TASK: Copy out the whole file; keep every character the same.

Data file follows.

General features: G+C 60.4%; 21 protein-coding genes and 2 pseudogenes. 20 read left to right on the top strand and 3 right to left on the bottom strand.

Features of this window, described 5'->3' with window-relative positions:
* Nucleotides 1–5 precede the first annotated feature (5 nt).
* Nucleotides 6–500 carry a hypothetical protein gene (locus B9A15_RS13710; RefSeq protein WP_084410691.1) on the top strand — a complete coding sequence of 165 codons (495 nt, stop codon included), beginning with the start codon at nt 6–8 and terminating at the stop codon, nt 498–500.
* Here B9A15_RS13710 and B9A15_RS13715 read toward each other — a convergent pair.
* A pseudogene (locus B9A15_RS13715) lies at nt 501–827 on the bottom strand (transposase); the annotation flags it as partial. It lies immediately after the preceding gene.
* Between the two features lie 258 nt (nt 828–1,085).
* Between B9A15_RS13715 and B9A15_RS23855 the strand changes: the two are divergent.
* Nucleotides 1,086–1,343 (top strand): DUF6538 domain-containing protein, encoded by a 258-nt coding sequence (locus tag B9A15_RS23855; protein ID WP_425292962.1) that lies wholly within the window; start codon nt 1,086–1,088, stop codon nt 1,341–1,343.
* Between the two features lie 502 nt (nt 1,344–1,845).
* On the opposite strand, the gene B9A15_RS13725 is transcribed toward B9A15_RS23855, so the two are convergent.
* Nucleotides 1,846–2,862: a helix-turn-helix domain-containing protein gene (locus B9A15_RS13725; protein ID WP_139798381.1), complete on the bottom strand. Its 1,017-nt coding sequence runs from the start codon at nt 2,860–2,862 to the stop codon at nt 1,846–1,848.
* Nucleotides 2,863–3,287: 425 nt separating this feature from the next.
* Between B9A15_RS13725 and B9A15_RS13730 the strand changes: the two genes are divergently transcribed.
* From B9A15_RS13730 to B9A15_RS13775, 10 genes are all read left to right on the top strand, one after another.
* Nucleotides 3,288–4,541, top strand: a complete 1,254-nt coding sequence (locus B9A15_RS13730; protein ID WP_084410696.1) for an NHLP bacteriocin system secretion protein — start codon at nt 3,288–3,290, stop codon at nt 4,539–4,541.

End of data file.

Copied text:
General features: G+C 60.4%; 21 protein-coding genes and 2 pseudogenes. 20 read left to right on the top strand and 3 right to left on the bottom strand.

Features of this window, described 5'->3' with window-relative positions:
* Nucleotides 1–5 precede the first annotated feature (5 nt).
* Nucleotides 6–500 carry a hypothetical protein gene (locus B9A15_RS13710; RefSeq protein WP_084410691.1) on the top strand — a complete coding sequence of 165 codons (495 nt, stop codon included), beginning with the start codon at nt 6–8 and terminating at the stop codon, nt 498–500.
* Here B9A15_RS13710 and B9A15_RS13715 read toward each other — a convergent pair.
* A pseudogene (locus B9A15_RS13715) lies at nt 501–827 on the bottom strand (transposase); the annotation flags it as partial. It lies immediately after the preceding gene.
* Between the two features lie 258 nt (nt 828–1,085).
* Between B9A15_RS13715 and B9A15_RS23855 the strand changes: the two are divergent.
* Nucleotides 1,086–1,343 (top strand): DUF6538 domain-containing protein, encoded by a 258-nt coding sequence (locus tag B9A15_RS23855; protein ID WP_425292962.1) that lies wholly within the window; start codon nt 1,086–1,088, stop codon nt 1,341–1,343.
* Between the two features lie 502 nt (nt 1,344–1,845).
* On the opposite strand, the gene B9A15_RS13725 is transcribed toward B9A15_RS23855, so the two are convergent.
* Nucleotides 1,846–2,862: a helix-turn-helix domain-containing protein gene (locus B9A15_RS13725; protein ID WP_139798381.1), complete on the bottom strand. Its 1,017-nt coding sequence runs from the start codon at nt 2,860–2,862 to the stop codon at nt 1,846–1,848.
* Nucleotides 2,863–3,287: 425 nt separating this feature from the next.
* Between B9A15_RS13725 and B9A15_RS13730 the strand changes: the two genes are divergently transcribed.
* From B9A15_RS13730 to B9A15_RS13775, 10 genes are all read left to right on the top strand, one after another.
* Nucleotides 3,288–4,541, top strand: a complete 1,254-nt coding sequence (locus B9A15_RS13730; protein ID WP_084410696.1) for an NHLP bacteriocin system secretion protein — start codon at nt 3,288–3,290, stop codon at nt 4,539–4,541.